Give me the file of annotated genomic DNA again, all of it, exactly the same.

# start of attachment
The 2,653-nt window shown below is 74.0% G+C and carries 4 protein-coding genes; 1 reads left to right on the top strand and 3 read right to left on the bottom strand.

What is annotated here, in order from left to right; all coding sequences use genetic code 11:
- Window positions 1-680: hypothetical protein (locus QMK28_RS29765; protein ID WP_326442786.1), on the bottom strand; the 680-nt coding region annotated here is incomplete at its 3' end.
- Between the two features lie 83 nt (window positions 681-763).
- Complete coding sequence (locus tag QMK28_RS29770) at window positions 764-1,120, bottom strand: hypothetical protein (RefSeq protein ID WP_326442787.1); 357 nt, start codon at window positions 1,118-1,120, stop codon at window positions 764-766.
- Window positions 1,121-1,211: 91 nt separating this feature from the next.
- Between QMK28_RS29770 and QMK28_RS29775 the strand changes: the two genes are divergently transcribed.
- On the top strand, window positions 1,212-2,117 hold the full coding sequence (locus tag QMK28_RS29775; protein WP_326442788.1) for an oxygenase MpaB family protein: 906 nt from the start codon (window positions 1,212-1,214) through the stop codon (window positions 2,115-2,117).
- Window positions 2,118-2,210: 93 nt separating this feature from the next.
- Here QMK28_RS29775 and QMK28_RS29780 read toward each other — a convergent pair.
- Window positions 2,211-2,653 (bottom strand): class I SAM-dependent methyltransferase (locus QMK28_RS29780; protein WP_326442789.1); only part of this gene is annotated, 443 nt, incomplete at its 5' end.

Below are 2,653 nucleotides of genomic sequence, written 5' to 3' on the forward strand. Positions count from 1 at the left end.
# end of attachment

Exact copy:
The 2,653-nt window shown below is 74.0% G+C and carries 4 protein-coding genes; 1 reads left to right on the top strand and 3 read right to left on the bottom strand.

What is annotated here, in order from left to right; all coding sequences use genetic code 11:
- Window positions 1-680: hypothetical protein (locus QMK28_RS29765; protein ID WP_326442786.1), on the bottom strand; the 680-nt coding region annotated here is incomplete at its 3' end.
- Between the two features lie 83 nt (window positions 681-763).
- Complete coding sequence (locus tag QMK28_RS29770) at window positions 764-1,120, bottom strand: hypothetical protein (RefSeq protein ID WP_326442787.1); 357 nt, start codon at window positions 1,118-1,120, stop codon at window positions 764-766.
- Window positions 1,121-1,211: 91 nt separating this feature from the next.
- Between QMK28_RS29770 and QMK28_RS29775 the strand changes: the two genes are divergently transcribed.
- On the top strand, window positions 1,212-2,117 hold the full coding sequence (locus tag QMK28_RS29775; protein WP_326442788.1) for an oxygenase MpaB family protein: 906 nt from the start codon (window positions 1,212-1,214) through the stop codon (window positions 2,115-2,117).
- Window positions 2,118-2,210: 93 nt separating this feature from the next.
- Here QMK28_RS29775 and QMK28_RS29780 read toward each other — a convergent pair.
- Window positions 2,211-2,653 (bottom strand): class I SAM-dependent methyltransferase (locus QMK28_RS29780; protein WP_326442789.1); only part of this gene is annotated, 443 nt, incomplete at its 5' end.

Below are 2,653 nucleotides of genomic sequence, written 5' to 3' on the forward strand. Positions count from 1 at the left end.